Town Names: Welcome to Hell

In a former post, I talked about the importance of our own names. But today, I want to highlight fascinating names of towns around the good ol’ U.S.A.  While only two people are typically involved in naming a child, I would think that more input would go into the naming of a town. I don’t know, though, since I’ve never been asked to name a municipality.

Certain town names have clearly been chosen to give you a warm fuzzy feelings and a desire to visit or live there:

Friendly, West Virginia

Magnet, Nebraska

Paradise, Utah

Pleasureville, Kentucky

Welcome, Minnesota

Welcome, North Carolina

What Cheer, Iowa

Other towns, however, aren’t so sure about their appeal:

Accident, Maryland

Boring, Oregon

Cut Off, Louisiana

Embarrass, Wisconsin

Experiment, Georgia

Okay, Oklahoma

Peculiar, Missouri

Uncertain, Texas

Why, Arizona

Whynot, North Carolina

Some towns are named after animals, such as Antelope, Idaho or Swans Island, Maine. But I want to know the stories behind Ducktown, Tennessee; Fishkill, New York; and most especially, Lizard Lick, North Carolina.

Other towns seem to be named after the kind of people you might expect to find residing there. Which of these would you want to live in?

Guys, Tennessee
Idiotville, Oregon
Loco, Oklahoma
Normal, Illinois

Perhaps these towns are named for what one might expect to find there:

Hygiene, Colorado
Jackpot, Nevada
Tightwad, Missouri
Yellville, Arkansas

Some towns don’t have names at all, but numbers:

Hundred, West Virginia
Ninety Six, South Carolina
Village Eight, Hawaii

A few towns changed their names when a company offered some perk. The most widely known is Truth or Consequences, New Mexico. T or C, as it is often called, changed from Hot Springs in 1950 when Ralph Edwards, host of the radio show Truth or Consequences, asked a town in America to rename in celebration of the game show’s tenth anniversary.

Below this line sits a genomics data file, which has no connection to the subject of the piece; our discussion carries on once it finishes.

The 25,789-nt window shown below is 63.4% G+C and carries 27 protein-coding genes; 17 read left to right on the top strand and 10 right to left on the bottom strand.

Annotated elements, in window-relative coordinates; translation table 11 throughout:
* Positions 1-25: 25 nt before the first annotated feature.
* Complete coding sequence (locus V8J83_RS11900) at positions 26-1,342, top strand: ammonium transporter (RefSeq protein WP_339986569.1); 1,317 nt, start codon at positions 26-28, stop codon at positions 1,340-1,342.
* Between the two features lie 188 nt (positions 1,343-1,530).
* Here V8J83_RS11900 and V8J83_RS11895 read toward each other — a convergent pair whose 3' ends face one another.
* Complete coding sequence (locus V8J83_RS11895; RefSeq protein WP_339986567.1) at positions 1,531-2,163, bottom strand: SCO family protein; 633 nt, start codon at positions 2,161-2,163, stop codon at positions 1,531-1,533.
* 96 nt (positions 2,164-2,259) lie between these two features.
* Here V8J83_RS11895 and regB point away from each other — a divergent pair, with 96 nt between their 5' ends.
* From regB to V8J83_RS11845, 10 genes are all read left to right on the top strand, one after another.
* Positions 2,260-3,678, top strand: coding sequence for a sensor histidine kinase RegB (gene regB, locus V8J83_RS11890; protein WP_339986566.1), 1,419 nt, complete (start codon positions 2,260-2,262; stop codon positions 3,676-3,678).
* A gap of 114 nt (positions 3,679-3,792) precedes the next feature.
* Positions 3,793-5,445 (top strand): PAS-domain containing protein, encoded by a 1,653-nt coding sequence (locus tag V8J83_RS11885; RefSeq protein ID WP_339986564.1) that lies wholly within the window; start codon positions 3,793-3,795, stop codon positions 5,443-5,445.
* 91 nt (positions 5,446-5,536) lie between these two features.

The town of Clark, Texas renamed itself DISH, Texas in 2005 in exchange for all town residents receiving free basic television service for ten years and a free DVR from Dish Network. And Halfway, Oregon was temporarily named, Oregon, for which it received computers and $110,000 from the company. It has since reverted to Halfway.

Some towns seem inappropriately named, like Unalaska, Alaska; Beach, North Dakota; and Hurricane, Utah. Do they understand where they live?

And some towns are downright scary. There is War, West Virginia and Kill Devil Hills, North Carolina. Moreover, who wants to drive into a town with the sign “Welcome to Hell”? And yet, there is Hell, Michigan.

More frightening to me is Roachdale, Indiana. You couldn’t pay me enough to live in a place named after roaches! If enough of them occupy the area to determine the town’s name, I’m packing up and moving to Humansville, Missouri – where presumably we have a chance against those nasty exoskeletal creatures.

Finally, here are two of my Texas favorites:  Cut and Shoot and Gun Barrel City.


For those towns that simply cannot come up with an appropriate label, they could take a page from a town in Tennessee called Nameless.

What’s the most strangely named town you’ve visited? What unusually named towns are in your state? Where did your town get its name?

15 thoughts on “Town Names: Welcome to Hell